Every PR and comms professional should spend time in a newsroom or magazine office

I used to be the kind of journalist who grumbled about PRs. Particularly ones who sent irrelevant press releases, rang up 20 times a day (to see if I'd got their irrelevant press releases) and began emails with phrases like "hope you're enjoying the sunshine".

Every PR and comms pro should spend time in a newsroom or a magazine, writes Janet Murray (© AP Photo/Rogelio V. Solis)
Every PR and comms pro should spend time in a newsroom or a magazine, writes Janet Murray (© AP Photo/Rogelio V. Solis)
And there seemed to be a lot of them about. But when I started delivering PR training, I quickly spotted the problem. Many PR professionals haven’t spent time in a newsroom or magazine office, which means they are unfamiliar with journalists’ tools of the trade.

For example, few have seen a flatplan, a broadcast schedule or are familiar with terms like ‘on-diary’ or ‘off-diary’.

As a result, they tend to see newspapers and magazines as a mass of blank pages, rather than a collection of ‘slots’ or ‘sections’ to be filled with specific kinds of content e.g. news, features, opinion, interviews and so on. 

Many PR professionals I speak to are unaware that daily newspapers hold a ‘morning conference’ where journalists pitch stories to their editors.

Nor do they realise that some daily newspaper content is produced weeks ahead of publication. 
These knowledge gaps mean they often get their timing wrong on stories – pitching ideas too late for journalists’ deadlines, for example.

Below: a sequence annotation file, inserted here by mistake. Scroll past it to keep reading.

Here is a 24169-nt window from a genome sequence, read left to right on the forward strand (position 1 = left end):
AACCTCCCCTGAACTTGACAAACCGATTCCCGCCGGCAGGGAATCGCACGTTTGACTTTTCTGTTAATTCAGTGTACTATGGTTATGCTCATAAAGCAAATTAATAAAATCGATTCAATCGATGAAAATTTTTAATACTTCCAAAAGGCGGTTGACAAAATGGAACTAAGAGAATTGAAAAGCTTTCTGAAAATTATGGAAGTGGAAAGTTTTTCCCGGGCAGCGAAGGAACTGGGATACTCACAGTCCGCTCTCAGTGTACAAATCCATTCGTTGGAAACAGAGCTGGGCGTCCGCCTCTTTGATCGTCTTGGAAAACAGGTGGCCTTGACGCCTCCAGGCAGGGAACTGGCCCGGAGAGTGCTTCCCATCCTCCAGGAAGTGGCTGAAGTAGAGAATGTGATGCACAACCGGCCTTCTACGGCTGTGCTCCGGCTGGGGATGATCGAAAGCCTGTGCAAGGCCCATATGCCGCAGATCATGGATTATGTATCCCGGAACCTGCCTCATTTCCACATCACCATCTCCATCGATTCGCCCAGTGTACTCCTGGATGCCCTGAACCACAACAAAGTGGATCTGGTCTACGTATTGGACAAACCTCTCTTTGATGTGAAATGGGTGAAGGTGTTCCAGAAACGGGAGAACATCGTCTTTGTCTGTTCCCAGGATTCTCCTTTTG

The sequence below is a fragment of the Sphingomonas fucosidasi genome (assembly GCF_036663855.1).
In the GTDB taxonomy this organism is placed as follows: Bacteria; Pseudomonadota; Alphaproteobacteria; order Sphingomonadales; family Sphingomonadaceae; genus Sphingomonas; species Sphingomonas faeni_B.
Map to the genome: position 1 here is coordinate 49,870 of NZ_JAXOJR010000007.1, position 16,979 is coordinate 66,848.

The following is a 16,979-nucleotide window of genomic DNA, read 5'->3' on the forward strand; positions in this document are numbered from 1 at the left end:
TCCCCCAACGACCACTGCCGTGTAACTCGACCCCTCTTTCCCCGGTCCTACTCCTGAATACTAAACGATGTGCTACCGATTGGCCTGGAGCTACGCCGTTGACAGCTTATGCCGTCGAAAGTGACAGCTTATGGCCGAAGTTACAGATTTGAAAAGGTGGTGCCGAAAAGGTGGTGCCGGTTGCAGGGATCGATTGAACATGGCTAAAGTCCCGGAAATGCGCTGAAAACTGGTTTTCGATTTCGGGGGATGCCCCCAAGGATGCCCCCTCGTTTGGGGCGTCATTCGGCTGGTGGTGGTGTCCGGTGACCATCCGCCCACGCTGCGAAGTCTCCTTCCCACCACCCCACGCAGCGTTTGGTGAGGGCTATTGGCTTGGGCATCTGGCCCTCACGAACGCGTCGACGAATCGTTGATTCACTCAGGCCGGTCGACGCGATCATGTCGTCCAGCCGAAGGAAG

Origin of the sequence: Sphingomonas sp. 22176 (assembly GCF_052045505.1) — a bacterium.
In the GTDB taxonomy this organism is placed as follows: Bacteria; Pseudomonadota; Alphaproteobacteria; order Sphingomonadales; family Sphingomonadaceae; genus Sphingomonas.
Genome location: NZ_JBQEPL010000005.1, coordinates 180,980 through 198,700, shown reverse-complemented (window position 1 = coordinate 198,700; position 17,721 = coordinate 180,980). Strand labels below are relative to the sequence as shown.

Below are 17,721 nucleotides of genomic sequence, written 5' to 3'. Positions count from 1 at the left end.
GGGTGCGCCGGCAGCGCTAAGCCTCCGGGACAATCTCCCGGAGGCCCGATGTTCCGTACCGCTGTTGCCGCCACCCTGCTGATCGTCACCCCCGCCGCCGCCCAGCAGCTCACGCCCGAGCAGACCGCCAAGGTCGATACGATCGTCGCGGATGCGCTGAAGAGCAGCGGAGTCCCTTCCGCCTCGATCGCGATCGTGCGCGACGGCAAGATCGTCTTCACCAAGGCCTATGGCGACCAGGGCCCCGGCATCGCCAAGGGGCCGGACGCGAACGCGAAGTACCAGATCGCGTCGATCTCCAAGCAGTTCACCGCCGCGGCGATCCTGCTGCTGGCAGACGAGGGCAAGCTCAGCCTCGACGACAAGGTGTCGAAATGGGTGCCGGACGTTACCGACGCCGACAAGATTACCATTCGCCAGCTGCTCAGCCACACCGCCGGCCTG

And few have walked around a busy editorial office and seen desks piled high with review products sent by PRs – books still in their packaging, unopened media packs and samples – which is why they often have unrealistic expectations about the kind of coverage they can expect. 

During a brief stint at a parenting magazine, I couldn’t believe the amount of ‘stuff’ that was sent into the office each day: car seats, pushchairs, nappies, toys and beauty samples – it was everywhere. 

It’s only when you see that kind of thing with your own eyes that you realise sending in a press release and a product to review is a scattergun approach to PR. 

If you want to be certain of coverage, you need to be much more creative.

I can’t find a single course – from professional qualifications like the CIPR to degree courses – that requires PR students to spend any time in a newsroom or at a magazine. Or at the very least learn about the role of a journalist. 

And while learning about ‘theories of public persuasion’ or ‘the role of PR in organisations’ is all very well, it doesn’t really help when you have to get on the phone to pitch to a journalist, does it? 

So I don’t grumble about inept PRs any more. 

But I do believe it should be mandatory for students of PR – and those in junior roles – to spend some time in a newsroom or editorial office before they practise PR. 

Not only would this boost results, it could also help boost the reputation of an industry that has always had something of a PR problem. 

Because it’s only when PR professionals really understand a journalist’s priorities that they really start to understand what makes a great story and deliver what journalists – and their clients – actually need. 

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